Tuesday, 9 November 2021
Saincheisteanna Tráthúla - Topical Issue Debate
I thank the Minister of State, Deputy Rabbitte, for coming in tonight to take this important debate which I was keen to table here in the Dáil. I am disappointed that the Minister, Deputy Stephen Donnelly, is not here. I mean no disrespect to the Minister of State, who is doing an outstanding job in her area. I have been hugely impressed with her work and with her energy in her specific area within the Department of Health but this is a matter relating to an acute hospital and I would have expected that the senior Minister would have shown up for the debate. It is not good enough. It is happening far too often that senior Ministers are not coming in to take debates from Deputies under Topical Issues. It is not the Minister of State's fault. I appreciate the Minister of State, Deputy Rabbitte, being here. I know that she will take back what I am about to say here tonight.
From speaking to consultants, doctors, patients and everyone at University Hospital Kerry, UHK, the situation never seems to have been as bad at the hospital. As someone who cares deeply about that hospital, it pains me to say that. It is our hospital. It belongs to the people of Kerry. To sum up the challenges that are there at present, I will read into the Dáil record and convey to the Minister of State some of the highlights from a letter that was sent recently by consultants at UHK to the CEO of the South/South West Hospital Group. I will take snippets from it. It makes for grim reading:
We have lost confidence in the ability of the Health Service Executive locally, regionally and nationally to provide safe, timely and effective care for our patients in UHK.
We do not see evidence of strategic leadership to bring about the necessary changes to enable UHK to maintain and develop services for the population it serves.
We feel management processes have not progressed with each successive crisis. UHK, and the people we serve deserve better.
In relation to patient safety, it states that patient safety is at risk due to the current bed limitations in UHK.
UHK still cannot provide PCR testing for Covid after 8 p.m. and has been asking for this solution for more than a year. Reduced bed capacity and daily staff shortages continue to cause huge delays in patient flow. On bed capacity, UHK has a totally inadequate number of single rooms which increases infection control risk by leading to frequent outbreaks as well as causing a loss of further beds to deal with these outbreaks. The lack of single rooms has been highlighted repeatedly by infection control teams. UHK has never had a full-time permanent consultant microbiologist. This has been noted by HIQA which indicated that an urgent and permanent solution must be put in place. The consultants also highlight significant bed losses due to Covid and development works and ask why a contingency plan was not put in place in respect of these works. They also highlight the fact that an isolated modular unit has been urgently requested by the infection control teams to improve isolation facilities in UHK.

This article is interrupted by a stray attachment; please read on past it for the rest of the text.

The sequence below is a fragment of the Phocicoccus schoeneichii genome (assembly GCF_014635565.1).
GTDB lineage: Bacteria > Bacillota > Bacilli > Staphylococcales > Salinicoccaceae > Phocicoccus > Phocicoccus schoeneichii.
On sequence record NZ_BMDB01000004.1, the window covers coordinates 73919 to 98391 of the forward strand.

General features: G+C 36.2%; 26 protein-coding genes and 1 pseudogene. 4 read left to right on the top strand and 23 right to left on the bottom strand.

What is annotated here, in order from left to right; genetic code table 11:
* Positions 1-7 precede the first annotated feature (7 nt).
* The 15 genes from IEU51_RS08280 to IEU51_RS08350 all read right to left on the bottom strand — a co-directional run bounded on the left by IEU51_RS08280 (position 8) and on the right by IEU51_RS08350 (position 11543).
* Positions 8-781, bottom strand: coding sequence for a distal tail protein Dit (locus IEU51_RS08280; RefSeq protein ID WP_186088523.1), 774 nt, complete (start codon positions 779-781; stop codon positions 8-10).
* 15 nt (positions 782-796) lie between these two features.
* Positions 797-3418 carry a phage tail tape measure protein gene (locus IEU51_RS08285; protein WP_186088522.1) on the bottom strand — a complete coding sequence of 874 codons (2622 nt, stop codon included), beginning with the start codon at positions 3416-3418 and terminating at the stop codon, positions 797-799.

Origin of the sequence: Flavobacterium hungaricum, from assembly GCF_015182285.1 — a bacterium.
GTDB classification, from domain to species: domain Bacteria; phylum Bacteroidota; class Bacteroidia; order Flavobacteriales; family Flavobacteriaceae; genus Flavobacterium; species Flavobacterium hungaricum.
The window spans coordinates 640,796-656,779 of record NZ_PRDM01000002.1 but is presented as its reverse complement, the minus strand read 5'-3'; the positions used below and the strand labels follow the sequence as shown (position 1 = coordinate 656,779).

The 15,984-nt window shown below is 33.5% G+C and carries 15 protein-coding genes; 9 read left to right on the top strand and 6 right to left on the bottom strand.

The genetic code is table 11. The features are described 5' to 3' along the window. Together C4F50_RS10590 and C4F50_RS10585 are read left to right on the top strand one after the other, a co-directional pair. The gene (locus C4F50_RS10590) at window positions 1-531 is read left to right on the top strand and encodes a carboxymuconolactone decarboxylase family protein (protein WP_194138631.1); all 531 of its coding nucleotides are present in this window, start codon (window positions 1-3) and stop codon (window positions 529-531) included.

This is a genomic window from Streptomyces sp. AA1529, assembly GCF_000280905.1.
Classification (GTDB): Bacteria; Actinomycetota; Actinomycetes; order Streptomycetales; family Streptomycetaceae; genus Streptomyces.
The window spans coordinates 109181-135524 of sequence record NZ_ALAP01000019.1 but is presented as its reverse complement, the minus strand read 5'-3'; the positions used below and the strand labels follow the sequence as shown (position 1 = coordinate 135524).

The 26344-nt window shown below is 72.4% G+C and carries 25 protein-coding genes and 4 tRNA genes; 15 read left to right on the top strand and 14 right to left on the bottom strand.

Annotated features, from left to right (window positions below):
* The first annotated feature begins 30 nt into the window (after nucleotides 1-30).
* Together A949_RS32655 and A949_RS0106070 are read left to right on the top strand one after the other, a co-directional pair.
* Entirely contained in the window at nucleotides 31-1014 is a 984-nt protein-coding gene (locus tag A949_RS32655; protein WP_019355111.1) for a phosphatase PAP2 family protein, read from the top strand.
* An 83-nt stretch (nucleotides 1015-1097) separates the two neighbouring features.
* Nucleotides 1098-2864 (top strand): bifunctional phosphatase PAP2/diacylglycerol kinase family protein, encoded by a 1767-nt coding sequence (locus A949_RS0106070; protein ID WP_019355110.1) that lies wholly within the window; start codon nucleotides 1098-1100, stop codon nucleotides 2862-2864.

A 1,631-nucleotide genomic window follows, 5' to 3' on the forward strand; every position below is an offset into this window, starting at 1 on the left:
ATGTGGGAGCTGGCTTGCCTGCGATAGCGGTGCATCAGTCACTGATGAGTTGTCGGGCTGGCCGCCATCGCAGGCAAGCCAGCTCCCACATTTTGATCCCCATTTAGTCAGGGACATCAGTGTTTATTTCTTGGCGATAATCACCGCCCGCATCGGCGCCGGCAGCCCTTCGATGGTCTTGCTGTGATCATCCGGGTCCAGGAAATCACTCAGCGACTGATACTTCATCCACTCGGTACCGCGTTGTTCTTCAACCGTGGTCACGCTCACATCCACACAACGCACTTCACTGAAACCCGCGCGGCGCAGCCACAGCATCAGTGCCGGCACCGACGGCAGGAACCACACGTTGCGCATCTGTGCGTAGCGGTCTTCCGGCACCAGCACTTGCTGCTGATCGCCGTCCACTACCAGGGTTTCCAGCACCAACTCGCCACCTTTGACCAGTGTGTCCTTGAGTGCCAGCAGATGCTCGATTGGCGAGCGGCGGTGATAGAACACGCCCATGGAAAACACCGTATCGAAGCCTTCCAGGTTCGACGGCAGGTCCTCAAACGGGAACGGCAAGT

On surgical services, there has been no elective surgery in UHK since mid-September, with reduced activity for the last 18 months since the day ward capacity was reduced by more than half.
UHK is disadvantaged as its ability to record data accurately is seriously at fault. About 30% of physician activity in the emergency department is not recorded in iPIMS. UHK has no IT manager and no IT committee. It gets worse. Like other hospitals nationally, there is a shortage of nurses. Nurses in UHK are under additional pressure carrying out non-nursing duties. The director of nursing and her management team have repeatedly asked for extra support staff to perform these duties, but that support has not been forthcoming. The five fundamentals project to improve processes and pathways is now at risk because staff have been redeployed.